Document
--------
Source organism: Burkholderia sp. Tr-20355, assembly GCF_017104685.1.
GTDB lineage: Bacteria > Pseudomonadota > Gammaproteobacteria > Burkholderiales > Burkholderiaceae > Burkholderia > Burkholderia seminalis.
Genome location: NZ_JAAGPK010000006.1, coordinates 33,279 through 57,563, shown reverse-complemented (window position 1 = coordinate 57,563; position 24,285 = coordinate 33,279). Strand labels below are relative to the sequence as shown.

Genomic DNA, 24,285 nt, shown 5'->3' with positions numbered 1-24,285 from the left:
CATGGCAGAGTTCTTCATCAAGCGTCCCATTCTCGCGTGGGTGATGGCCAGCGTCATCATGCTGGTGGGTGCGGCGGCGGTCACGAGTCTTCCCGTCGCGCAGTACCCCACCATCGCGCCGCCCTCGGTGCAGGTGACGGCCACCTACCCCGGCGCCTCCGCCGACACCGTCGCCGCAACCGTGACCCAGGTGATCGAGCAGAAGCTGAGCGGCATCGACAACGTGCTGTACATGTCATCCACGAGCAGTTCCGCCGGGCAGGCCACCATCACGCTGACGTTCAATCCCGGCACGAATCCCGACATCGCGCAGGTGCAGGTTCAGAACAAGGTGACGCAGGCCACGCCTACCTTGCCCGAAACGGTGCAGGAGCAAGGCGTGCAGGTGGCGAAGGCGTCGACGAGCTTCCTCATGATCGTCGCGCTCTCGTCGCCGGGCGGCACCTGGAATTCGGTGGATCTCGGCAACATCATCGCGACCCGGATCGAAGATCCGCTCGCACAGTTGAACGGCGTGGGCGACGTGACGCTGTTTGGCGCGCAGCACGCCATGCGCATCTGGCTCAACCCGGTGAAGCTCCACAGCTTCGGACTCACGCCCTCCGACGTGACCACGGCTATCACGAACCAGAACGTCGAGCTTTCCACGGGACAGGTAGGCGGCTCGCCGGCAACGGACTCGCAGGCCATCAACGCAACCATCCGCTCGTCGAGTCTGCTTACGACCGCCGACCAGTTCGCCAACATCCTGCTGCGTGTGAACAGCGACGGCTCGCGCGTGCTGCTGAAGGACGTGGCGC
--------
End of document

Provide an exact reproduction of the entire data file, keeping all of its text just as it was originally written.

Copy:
Source organism: Burkholderia sp. Tr-20355, assembly GCF_017104685.1.
GTDB lineage: Bacteria > Pseudomonadota > Gammaproteobacteria > Burkholderiales > Burkholderiaceae > Burkholderia > Burkholderia seminalis.
Genome location: NZ_JAAGPK010000006.1, coordinates 33,279 through 57,563, shown reverse-complemented (window position 1 = coordinate 57,563; position 24,285 = coordinate 33,279). Strand labels below are relative to the sequence as shown.

Genomic DNA, 24,285 nt, shown 5'->3' with positions numbered 1-24,285 from the left:
CATGGCAGAGTTCTTCATCAAGCGTCCCATTCTCGCGTGGGTGATGGCCAGCGTCATCATGCTGGTGGGTGCGGCGGCGGTCACGAGTCTTCCCGTCGCGCAGTACCCCACCATCGCGCCGCCCTCGGTGCAGGTGACGGCCACCTACCCCGGCGCCTCCGCCGACACCGTCGCCGCAACCGTGACCCAGGTGATCGAGCAGAAGCTGAGCGGCATCGACAACGTGCTGTACATGTCATCCACGAGCAGTTCCGCCGGGCAGGCCACCATCACGCTGACGTTCAATCCCGGCACGAATCCCGACATCGCGCAGGTGCAGGTTCAGAACAAGGTGACGCAGGCCACGCCTACCTTGCCCGAAACGGTGCAGGAGCAAGGCGTGCAGGTGGCGAAGGCGTCGACGAGCTTCCTCATGATCGTCGCGCTCTCGTCGCCGGGCGGCACCTGGAATTCGGTGGATCTCGGCAACATCATCGCGACCCGGATCGAAGATCCGCTCGCACAGTTGAACGGCGTGGGCGACGTGACGCTGTTTGGCGCGCAGCACGCCATGCGCATCTGGCTCAACCCGGTGAAGCTCCACAGCTTCGGACTCACGCCCTCCGACGTGACCACGGCTATCACGAACCAGAACGTCGAGCTTTCCACGGGACAGGTAGGCGGCTCGCCGGCAACGGACTCGCAGGCCATCAACGCAACCATCCGCTCGTCGAGTCTGCTTACGACCGCCGACCAGTTCGCCAACATCCTGCTGCGTGTGAACAGCGACGGCTCGCGCGTGCTGCTGAAGGACGTGGCGC